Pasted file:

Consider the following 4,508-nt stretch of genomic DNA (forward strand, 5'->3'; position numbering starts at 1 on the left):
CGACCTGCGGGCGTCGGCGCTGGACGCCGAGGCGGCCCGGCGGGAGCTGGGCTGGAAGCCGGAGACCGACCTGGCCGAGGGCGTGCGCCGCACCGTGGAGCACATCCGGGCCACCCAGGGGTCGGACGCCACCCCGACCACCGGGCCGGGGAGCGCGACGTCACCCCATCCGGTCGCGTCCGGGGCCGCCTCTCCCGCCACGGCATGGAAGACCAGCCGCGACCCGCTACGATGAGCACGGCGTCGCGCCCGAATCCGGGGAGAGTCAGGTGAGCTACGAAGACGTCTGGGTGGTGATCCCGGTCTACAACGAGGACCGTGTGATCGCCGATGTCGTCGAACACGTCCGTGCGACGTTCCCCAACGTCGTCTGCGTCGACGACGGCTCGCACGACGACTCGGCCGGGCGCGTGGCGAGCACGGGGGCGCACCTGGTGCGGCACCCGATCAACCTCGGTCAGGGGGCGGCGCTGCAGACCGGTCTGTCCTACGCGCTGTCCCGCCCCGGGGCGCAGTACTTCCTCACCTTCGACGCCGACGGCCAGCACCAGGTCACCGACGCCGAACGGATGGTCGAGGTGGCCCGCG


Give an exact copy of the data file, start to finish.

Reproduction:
Consider the following 4,508-nt stretch of genomic DNA (forward strand, 5'->3'; position numbering starts at 1 on the left):
CGACCTGCGGGCGTCGGCGCTGGACGCCGAGGCGGCCCGGCGGGAGCTGGGCTGGAAGCCGGAGACCGACCTGGCCGAGGGCGTGCGCCGCACCGTGGAGCACATCCGGGCCACCCAGGGGTCGGACGCCACCCCGACCACCGGGCCGGGGAGCGCGACGTCACCCCATCCGGTCGCGTCCGGGGCCGCCTCTCCCGCCACGGCATGGAAGACCAGCCGCGACCCGCTACGATGAGCACGGCGTCGCGCCCGAATCCGGGGAGAGTCAGGTGAGCTACGAAGACGTCTGGGTGGTGATCCCGGTCTACAACGAGGACCGTGTGATCGCCGATGTCGTCGAACACGTCCGTGCGACGTTCCCCAACGTCGTCTGCGTCGACGACGGCTCGCACGACGACTCGGCCGGGCGCGTGGCGAGCACGGGGGCGCACCTGGTGCGGCACCCGATCAACCTCGGTCAGGGGGCGGCGCTGCAGACCGGTCTGTCCTACGCGCTGTCCCGCCCCGGGGCGCAGTACTTCCTCACCTTCGACGCCGACGGCCAGCACCAGGTCACCGACGCCGAACGGATGGTCGAGGTGGCCCGCG